On November 22nd, 1963, my uncle, president John F. Kennedy, went to Dallas intending to condemn as “nonsense” the right-wing notion that “peace is a sign of weakness.”
He meant to argue that the best way to demonstrate American strength was not by using destructive weapons and threats but by being a nation that “practices what it preaches about equal rights and social justice,” striving toward peace instead of “aggressive ambitions.”
Despite the Cold War rhetoric of his campaign, JFK’s greatest ambition as president was to break the militaristic ideology that has dominated our country since World War II. He told his close friend Ben Bradlee that he wanted the epitaph “He kept the peace,” and said to another friend, William Walton, “I am almost a ‘peace at any price’ president.”
Hugh Sidey, a journalist and friend, wrote that the governing aspect of JFK’s leadership was “a total revulsion” of war. Nevertheless, as James W. Douglass argues in his book JFK and the Unspeakable: Why He Died and Why It Matters, JFK’s presidency would be a continuous struggle with his own military and intelligence agencies, which engaged in incessant schemes to trap him into escalating the Cold War into a hot one. His first major confrontation with the Pentagon, the Bay of Pigs catastrophe, came only three months into his presidency and would set the course for the next 1,000 days.
JFK’s predecessor, Dwight D. Eisenhower, had finalized support on March 17th, 1960, for a Cuban invasion by anti-Castro insurgents, but the wily general left its execution to the incoming Kennedy team.
From the start, JFK recoiled at the caper’s stench, as CIA Director Allen Dulles has acknowledged, demanding assurances from CIA and Pentagon brass that there was no chance of failure and that there would be no need for U.S. military involvement. Dulles and the generals knowingly lied and gave him those guarantees.
When the invasion failed, JFK refused to order airstrikes against Castro. Realizing he had been drawn into a trap, he told his top aides, David Powers and Kenneth O’Donnell, “They were sure I’d give in to them and send the go-ahead order to the [U.S. Navy aircraft carrier] Essex. They couldn’t believe that a new president like me wouldn’t panic and try to save his own face. Well, they had me figured all wrong.”
JFK was realizing that the CIA posed a monumental threat to American democracy. As the brigade faltered, he told Arthur Schlesinger that he wanted to “splinter the CIA into a thousand pieces and scatter it to the winds.”
The next confrontation with the defense and intelligence establishments had already begun as JFK resisted pressure from Eisenhower, the Joint Chiefs and the CIA to prop up the CIA’s puppet government in Laos against the communist Pathet Lao guerrillas.
The military wanted 140,000 ground troops, with some officials advocating for nuclear weapons. “If it hadn’t been for Cuba,” JFK told Schlesinger, “we might be about to intervene in Laos. I might have taken this advice seriously.” JFK instead signed a neutrality agreement the following year and was joined by 13 nations, including the Soviet Union.
His own instincts against intervening with American combat forces in Laos were fortified that April by the judgment of retired Gen. Douglas MacArthur, America’s undisputed authority on fighting wars in Asia. Referring to Dulles’ mischief in Southeast Asia during the Eisenhower years, MacArthur told JFK, “The chickens are coming home to roost, and [you] live in the chicken coop.” MacArthur added a warning that ought to still resonate today.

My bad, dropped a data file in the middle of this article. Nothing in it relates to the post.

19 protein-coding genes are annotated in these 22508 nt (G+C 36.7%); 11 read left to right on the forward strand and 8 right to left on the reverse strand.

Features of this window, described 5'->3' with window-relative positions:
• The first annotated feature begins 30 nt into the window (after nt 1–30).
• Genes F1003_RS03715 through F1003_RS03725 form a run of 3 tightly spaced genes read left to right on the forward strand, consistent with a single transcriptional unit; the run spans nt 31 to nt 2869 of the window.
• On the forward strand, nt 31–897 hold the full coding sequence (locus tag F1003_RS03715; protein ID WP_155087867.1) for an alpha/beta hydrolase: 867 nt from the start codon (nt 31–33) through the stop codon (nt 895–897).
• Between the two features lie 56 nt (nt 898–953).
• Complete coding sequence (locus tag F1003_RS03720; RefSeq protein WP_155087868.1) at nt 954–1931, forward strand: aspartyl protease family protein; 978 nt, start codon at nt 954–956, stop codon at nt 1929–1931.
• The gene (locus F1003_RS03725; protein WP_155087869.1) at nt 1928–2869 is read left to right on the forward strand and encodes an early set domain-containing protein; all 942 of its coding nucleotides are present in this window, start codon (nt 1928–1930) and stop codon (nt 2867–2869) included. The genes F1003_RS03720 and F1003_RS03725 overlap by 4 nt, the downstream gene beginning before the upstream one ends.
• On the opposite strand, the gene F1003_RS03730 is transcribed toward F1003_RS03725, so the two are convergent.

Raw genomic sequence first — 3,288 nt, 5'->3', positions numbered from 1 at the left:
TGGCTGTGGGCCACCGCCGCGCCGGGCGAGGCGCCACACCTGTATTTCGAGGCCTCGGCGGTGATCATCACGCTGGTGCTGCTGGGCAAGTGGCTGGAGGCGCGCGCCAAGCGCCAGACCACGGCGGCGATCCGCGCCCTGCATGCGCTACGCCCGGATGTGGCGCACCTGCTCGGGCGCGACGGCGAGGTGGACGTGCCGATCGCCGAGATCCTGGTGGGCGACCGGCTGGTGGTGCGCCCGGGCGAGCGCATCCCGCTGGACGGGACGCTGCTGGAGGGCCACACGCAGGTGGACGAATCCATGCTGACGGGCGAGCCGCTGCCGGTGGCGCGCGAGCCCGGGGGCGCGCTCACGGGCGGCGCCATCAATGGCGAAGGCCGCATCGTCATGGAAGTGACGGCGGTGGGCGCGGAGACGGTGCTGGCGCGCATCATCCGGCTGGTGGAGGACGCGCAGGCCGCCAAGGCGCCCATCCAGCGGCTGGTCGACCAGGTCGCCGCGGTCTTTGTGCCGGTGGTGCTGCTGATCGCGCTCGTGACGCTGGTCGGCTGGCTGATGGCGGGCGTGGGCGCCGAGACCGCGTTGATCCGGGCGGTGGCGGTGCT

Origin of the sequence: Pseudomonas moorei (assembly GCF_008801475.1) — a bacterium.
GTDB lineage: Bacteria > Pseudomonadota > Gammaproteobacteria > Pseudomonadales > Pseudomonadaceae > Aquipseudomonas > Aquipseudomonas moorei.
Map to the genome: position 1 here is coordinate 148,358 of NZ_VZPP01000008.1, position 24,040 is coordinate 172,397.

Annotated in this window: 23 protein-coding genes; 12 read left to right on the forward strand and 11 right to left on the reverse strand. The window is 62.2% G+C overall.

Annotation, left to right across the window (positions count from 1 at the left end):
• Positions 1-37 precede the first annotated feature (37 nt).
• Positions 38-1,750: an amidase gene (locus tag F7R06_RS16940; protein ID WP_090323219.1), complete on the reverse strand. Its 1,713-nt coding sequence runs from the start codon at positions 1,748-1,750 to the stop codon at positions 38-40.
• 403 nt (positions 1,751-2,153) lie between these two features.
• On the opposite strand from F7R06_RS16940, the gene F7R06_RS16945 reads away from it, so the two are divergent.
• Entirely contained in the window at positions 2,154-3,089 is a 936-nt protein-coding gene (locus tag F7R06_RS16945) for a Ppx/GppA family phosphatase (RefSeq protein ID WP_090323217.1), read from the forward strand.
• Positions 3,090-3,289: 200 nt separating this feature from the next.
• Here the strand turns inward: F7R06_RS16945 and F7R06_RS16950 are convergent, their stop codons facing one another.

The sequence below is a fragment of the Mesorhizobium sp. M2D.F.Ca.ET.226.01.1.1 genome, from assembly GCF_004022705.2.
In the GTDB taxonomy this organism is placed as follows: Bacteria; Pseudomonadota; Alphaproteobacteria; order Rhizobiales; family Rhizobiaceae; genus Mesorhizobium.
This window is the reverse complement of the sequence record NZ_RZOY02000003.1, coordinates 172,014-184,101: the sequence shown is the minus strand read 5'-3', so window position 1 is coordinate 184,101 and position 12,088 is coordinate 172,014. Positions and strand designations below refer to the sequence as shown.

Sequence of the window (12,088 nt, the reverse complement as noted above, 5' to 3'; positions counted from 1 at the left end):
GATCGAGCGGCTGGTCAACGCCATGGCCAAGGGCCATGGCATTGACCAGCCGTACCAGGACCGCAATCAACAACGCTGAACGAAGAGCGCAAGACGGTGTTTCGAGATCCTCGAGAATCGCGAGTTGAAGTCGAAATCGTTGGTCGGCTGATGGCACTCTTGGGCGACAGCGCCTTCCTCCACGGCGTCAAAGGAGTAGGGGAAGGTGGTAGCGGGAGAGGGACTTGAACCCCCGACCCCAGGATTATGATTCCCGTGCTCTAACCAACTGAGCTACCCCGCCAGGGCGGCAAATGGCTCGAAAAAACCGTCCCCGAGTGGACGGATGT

“Anyone wanting to commit American ground forces to the mainland of Asia should have his head examined.”
About six months into his administration, JFK went to Vienna to meet Soviet Premier Nikita Khrushchev with high hopes of beginning a process of détente and mutual nuclear disarmament. Khrushchev met his proposals with bombast and truculent indifference.
The Joint Chiefs and the CIA, which had fulminated about JFK’s notion of negotiating with the Soviets, were relieved by the summit’s failure. Six weeks later, military and intelligence leaders responded by unveiling their proposal for a pre-emptive thermonuclear attack on the Soviet Union, to be launched sometime in late 1963. JFK stormed away from the meeting in disgust, remarking scathingly to Secretary of State Dean Rusk, “And we call ourselves the human race.”
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As JFK’s relationship with his military-intelligence apparatus deteriorated, a remarkable relationship with Khrushchev began. Both were battle-hardened war veterans seeking a path to rapprochement and disarmament, encircled by militarists clamoring for war. In Kennedy’s case, both the Pentagon and the CIA believed war with the Soviets was inevitable and therefore desirable in the short term while we still had the nuclear advantage.
In the autumn of 1961, as retired Gen. Lucius Clay, who had taken a civilian post in Berlin, launched a series of unauthorized provocations against the Soviets, Khrushchev began an extraordinary secret correspondence with JFK. With the Berlin crisis moving toward nuclear Armageddon, Khrushchev turned to KGB agent Georgi Bolshakov, a top Soviet spy in Washington, to communicate directly with JFK. Bolshakov, to the horror of the U.S. State Department, was a friend of my parents and a frequent guest at our home.
Bolshakov smuggled a letter, the first of 21 declassified in 1993, to JFK’s press secretary, Pierre Salinger, in a folded newspaper. In it, Khrushchev expressed regret about Vienna and embraced JFK’s proposal for a path to peace and disarmament.
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